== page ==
Here is a photo of three transmitters and two receivers mounted on the wall. The transmitters are on the right and the receivers are on the left. You don’t have to mount them this close together, but I plan to experiment with them, and I need them close so I can press the CH buttons on the transmitter and receiver without having to disconnect anything. Notice that the antennae are not all pointed in the same direction. You have to play around with the direction to find the best reception. If you look down near the bottom, on the power strip, there is another transmitter with its antenna sticking straight up. This is my wireless lighting controller. So, you can begin to see that it can complicate things to have several wireless components in your setup, all operating on the same frequency bands. Transmitter 3 on the right doesn’t have its input cable connected as I was in the middle of some other tests. The cable that comes with the transceiver has unbalanced RCA plugs. My SSP has XLR balanced outputs, so I bought some 1/8″ stereo plug-to-XLR Female adapter cords from AudioGear priced at $12.89 (the item at the bottom of the linked page). You may also need an extension cable for the audio connection. I used Radio Shack Cat # 42-2492.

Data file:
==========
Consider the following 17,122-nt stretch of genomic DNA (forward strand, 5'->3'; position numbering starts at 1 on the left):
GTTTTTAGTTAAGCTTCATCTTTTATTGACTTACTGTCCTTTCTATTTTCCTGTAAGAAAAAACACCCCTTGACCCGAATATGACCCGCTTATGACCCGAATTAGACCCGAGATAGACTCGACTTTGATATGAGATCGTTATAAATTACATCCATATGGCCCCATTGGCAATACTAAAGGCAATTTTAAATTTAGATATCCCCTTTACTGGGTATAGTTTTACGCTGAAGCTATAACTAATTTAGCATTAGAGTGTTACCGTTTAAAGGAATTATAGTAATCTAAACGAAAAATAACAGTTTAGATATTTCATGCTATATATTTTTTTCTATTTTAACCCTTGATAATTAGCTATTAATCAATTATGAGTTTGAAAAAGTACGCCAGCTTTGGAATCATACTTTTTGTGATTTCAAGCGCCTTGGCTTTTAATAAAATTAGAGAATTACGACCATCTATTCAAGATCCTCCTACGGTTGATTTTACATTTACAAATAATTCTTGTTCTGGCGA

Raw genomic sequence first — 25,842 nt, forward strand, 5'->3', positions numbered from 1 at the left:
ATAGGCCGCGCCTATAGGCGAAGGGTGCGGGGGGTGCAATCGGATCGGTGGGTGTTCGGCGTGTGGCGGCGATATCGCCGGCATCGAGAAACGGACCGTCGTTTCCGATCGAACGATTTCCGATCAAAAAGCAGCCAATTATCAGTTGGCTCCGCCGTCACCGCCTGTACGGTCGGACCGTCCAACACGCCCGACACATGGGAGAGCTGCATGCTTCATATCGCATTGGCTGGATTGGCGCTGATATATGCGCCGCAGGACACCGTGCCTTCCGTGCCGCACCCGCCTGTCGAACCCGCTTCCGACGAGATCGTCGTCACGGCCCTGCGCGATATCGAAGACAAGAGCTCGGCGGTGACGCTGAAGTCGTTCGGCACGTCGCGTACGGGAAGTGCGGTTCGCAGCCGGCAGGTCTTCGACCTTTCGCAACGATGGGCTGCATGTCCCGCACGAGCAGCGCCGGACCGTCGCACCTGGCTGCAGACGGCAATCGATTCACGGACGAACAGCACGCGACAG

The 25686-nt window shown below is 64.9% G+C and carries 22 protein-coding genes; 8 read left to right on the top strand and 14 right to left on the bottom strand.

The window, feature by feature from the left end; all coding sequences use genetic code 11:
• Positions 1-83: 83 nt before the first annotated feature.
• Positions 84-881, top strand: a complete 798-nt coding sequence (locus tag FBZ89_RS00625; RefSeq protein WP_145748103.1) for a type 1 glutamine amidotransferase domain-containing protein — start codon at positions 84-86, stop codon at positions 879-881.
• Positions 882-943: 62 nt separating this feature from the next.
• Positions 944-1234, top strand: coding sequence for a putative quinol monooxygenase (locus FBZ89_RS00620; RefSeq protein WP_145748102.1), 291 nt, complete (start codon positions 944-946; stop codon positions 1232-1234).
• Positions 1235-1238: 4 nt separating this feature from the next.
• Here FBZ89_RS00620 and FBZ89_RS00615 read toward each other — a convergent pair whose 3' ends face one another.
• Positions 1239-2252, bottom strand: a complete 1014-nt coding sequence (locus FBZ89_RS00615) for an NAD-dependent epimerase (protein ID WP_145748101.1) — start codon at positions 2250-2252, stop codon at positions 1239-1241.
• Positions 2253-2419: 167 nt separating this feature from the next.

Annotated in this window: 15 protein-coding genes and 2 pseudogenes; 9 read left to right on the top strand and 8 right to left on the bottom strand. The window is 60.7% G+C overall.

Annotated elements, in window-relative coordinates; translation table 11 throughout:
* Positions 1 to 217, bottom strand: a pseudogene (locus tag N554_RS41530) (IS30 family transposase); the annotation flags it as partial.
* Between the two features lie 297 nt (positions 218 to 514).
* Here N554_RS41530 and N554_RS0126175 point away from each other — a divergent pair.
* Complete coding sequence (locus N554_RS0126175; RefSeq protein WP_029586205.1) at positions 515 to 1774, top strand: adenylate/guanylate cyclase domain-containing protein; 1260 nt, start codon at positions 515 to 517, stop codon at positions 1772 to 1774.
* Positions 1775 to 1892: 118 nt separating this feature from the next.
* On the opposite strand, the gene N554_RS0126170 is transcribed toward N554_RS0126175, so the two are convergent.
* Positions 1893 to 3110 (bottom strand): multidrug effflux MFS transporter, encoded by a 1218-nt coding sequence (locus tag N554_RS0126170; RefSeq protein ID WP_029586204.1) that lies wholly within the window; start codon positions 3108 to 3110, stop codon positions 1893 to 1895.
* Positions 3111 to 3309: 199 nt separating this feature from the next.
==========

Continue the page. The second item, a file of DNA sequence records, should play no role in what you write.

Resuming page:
On the Bench
The SWAT 2.4 does have more noise than you would encounter with a direct wire connection, but that is to be expected. Here is a 1 kHz sine wave spectrum. The receiver output clipped at about 1.2 volts output, and the output varies with the input to the transmitter (which varies as you change the volume control on your receiver). I did not hear any noticeable clipping in use, so the output voltage of the receiver obviously stayed below 1 volt. I could hear a hiss only if I turned the volume up nearly to full output (with no music playing).
The frequency response of the SWAT 2.4 was flat from 20 Hz to 20 kHz. It was down 2 dB at 10 Hz, which might affect some subwoofers, but this is correctable with the Auto EQ functions that are present on most receivers these days.